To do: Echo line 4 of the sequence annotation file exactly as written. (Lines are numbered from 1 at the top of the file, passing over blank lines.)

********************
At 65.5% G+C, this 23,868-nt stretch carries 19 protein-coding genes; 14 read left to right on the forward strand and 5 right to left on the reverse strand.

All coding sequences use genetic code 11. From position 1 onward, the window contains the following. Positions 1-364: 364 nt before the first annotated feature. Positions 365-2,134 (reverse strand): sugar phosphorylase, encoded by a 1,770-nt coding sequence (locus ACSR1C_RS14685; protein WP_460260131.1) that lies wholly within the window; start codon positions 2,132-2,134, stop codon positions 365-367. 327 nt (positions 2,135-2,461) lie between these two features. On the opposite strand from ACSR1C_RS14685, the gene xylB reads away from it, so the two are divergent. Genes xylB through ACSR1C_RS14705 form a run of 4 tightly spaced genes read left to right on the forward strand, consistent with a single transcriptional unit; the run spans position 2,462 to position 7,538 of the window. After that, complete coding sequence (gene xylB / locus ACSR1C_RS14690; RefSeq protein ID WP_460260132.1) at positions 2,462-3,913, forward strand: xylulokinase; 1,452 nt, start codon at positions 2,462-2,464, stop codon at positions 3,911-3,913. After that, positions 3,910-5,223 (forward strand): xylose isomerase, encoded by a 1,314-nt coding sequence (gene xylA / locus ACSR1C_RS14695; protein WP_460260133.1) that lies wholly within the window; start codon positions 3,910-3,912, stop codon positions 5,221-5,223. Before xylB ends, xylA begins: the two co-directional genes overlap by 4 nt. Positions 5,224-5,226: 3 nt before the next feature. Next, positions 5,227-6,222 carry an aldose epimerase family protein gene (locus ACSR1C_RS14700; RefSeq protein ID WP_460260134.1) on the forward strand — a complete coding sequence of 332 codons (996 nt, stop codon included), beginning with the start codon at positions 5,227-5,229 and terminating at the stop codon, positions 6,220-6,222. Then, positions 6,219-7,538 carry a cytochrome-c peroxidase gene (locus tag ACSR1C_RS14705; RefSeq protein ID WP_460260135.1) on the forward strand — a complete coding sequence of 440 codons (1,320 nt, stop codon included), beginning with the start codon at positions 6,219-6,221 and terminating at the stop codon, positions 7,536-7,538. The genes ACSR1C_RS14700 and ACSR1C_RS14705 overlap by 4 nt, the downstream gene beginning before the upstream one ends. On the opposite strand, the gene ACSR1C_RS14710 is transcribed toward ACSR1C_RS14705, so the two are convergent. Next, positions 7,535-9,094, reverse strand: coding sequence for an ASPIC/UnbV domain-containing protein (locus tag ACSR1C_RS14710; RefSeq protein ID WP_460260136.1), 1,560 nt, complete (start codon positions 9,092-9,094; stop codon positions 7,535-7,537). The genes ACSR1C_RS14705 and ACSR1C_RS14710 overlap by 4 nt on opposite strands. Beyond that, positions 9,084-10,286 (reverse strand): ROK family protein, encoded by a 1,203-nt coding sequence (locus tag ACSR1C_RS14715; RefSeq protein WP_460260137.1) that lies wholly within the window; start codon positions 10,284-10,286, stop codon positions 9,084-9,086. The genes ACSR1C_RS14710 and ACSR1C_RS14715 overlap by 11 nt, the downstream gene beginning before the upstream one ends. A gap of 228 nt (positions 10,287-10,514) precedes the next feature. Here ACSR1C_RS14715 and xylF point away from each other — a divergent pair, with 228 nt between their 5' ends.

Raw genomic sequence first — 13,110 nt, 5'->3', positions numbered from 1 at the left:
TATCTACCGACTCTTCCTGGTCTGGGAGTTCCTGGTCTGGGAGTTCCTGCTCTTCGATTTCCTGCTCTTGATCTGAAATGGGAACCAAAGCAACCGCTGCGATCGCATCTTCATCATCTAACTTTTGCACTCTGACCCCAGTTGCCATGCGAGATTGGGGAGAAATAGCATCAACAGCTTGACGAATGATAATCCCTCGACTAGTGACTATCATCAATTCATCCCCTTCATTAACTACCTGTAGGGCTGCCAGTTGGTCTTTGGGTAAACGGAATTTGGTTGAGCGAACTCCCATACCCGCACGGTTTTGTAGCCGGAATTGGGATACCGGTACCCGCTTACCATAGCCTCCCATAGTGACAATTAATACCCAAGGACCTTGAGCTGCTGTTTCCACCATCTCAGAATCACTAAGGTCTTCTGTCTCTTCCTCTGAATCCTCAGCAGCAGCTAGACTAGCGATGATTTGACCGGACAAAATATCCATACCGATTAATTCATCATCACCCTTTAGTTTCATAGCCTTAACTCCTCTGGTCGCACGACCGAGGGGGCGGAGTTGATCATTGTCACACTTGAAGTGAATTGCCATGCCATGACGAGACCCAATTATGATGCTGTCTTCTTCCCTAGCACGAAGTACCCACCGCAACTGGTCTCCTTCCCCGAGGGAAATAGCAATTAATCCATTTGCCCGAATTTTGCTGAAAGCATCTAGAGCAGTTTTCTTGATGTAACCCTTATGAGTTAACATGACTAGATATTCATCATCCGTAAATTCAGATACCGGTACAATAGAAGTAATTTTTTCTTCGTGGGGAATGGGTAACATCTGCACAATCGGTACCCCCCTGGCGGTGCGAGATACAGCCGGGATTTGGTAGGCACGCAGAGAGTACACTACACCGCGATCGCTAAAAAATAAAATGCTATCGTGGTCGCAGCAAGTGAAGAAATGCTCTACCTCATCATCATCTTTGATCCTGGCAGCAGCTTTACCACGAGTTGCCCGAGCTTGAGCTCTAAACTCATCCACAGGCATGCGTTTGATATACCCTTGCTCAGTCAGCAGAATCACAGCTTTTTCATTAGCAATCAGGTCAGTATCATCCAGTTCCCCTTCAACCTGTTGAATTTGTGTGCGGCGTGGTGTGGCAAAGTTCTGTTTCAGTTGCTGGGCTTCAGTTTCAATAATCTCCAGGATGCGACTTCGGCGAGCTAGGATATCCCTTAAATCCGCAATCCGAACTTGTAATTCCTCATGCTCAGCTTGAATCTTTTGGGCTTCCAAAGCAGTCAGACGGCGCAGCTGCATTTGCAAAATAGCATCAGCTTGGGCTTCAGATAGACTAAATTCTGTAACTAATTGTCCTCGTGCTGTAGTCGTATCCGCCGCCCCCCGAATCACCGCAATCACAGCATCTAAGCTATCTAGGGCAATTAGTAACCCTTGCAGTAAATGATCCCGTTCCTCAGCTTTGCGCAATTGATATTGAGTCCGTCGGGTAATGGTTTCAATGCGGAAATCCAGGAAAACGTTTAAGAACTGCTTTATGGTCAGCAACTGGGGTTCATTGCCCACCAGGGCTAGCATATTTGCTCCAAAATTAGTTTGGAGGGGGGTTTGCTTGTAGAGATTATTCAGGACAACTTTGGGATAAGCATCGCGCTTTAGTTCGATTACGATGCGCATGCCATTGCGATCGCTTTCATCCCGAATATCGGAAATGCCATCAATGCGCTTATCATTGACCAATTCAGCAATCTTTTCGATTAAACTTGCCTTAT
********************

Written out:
TATCTACCGACTCTTCCTGGTCTGGGAGTTCCTGGTCTGGGAGTTCCTGCTCTTCGATTTCCTGCTCTTGATCTGAAATGGGAACCAAAGCAACCGCTGCGATCGCATCTTCATCATCTAACTTTTGCACTCTGACCCCAGTTGCCATGCGAGATTGGGGAGAAATAGCATCAACAGCTTGACGAATGATAATCCCTCGACTAGTGACTATCATCAATTCATCCCCTTCATTAACTACCTGTAGGGCTGCCAGTTGGTCTTTGGGTAAACGGAATTTGGTTGAGCGAACTCCCATACCCGCACGGTTTTGTAGCCGGAATTGGGATACCGGTACCCGCTTACCATAGCCTCCCATAGTGACAATTAATACCCAAGGACCTTGAGCTGCTGTTTCCACCATCTCAGAATCACTAAGGTCTTCTGTCTCTTCCTCTGAATCCTCAGCAGCAGCTAGACTAGCGATGATTTGACCGGACAAAATATCCATACCGATTAATTCATCATCACCCTTTAGTTTCATAGCCTTAACTCCTCTGGTCGCACGACCGAGGGGGCGGAGTTGATCATTGTCACACTTGAAGTGAATTGCCATGCCATGACGAGACCCAATTATGATGCTGTCTTCTTCCCTAGCACGAAGTACCCACCGCAACTGGTCTCCTTCCCCGAGGGAAATAGCAATTAATCCATTTGCCCGAATTTTGCTGAAAGCATCTAGAGCAGTTTTCTTGATGTAACCCTTATGAGTTAACATGACTAGATATTCATCATCCGTAAATTCAGATACCGGTACAATAGAAGTAATTTTTTCTTCGTGGGGAATGGGTAACATCTGCACAATCGGTACCCCCCTGGCGGTGCGAGATACAGCCGGGATTTGGTAGGCACGCAGAGAGTACACTACACCGCGATCGCTAAAAAATAAAATGCTATCGTGGTCGCAGCAAGTGAAGAAATGCTCTACCTCATCATCATCTTTGATCCTGGCAGCAGCTTTACCACGAGTTGCCCGAGCTTGAGCTCTAAACTCATCCACAGGCATGCGTTTGATATACCCTTGCTCAGTCAGCAGAATCACAGCTTTTTCATTAGCAATCAGGTCAGTATCATCCAGTTCCCCTTCAACCTGTTGAATTTGTGTGCGGCGTGGTGTGGCAAAGTTCTGTTTCAGTTGCTGGGCTTCAGTTTCAATAATCTCCAGGATGCGACTTCGGCGAGCTAGGATATCCCTTAAATCCGCAATCCGAACTTGTAATTCCTCATGCTCAGCTTGAATCTTTTGGGCTTCCAAAGCAGTCAGACGGCGCAGCTGCATTTGCAAAATAGCATCAGCTTGGGCTTCAGATAGACTAAATTCTGTAACTAATTGTCCTCGTGCTGTAGTCGTATCCGCCGCCCCCCGAATCACCGCAATCACAGCATCTAAGCTATCTAGGGCAATTAGTAACCCTTGCAGTAAATGATCCCGTTCCTCAGCTTTGCGCAATTGATATTGAGTCCGTCGGGTAATGGTTTCAATGCGGAAATCCAGGAAAACGTTTAAGAACTGCTTTATGGTCAGCAACTGGGGTTCATTGCCCACCAGGGCTAGCATATTTGCTCCAAAATTAGTTTGGAGGGGGGTTTGCTTGTAGAGATTATTCAGGACAACTTTGGGATAAGCATCGCGCTTTAGTTCGATTACGATGCGCATGCCATTGCGATCGCTTTCATCCCGAATATCGGAAATGCCATCAATGCGCTTATCATTGACCAATTCAGCAATCTTTTCGATTAAACTTGCCTTAT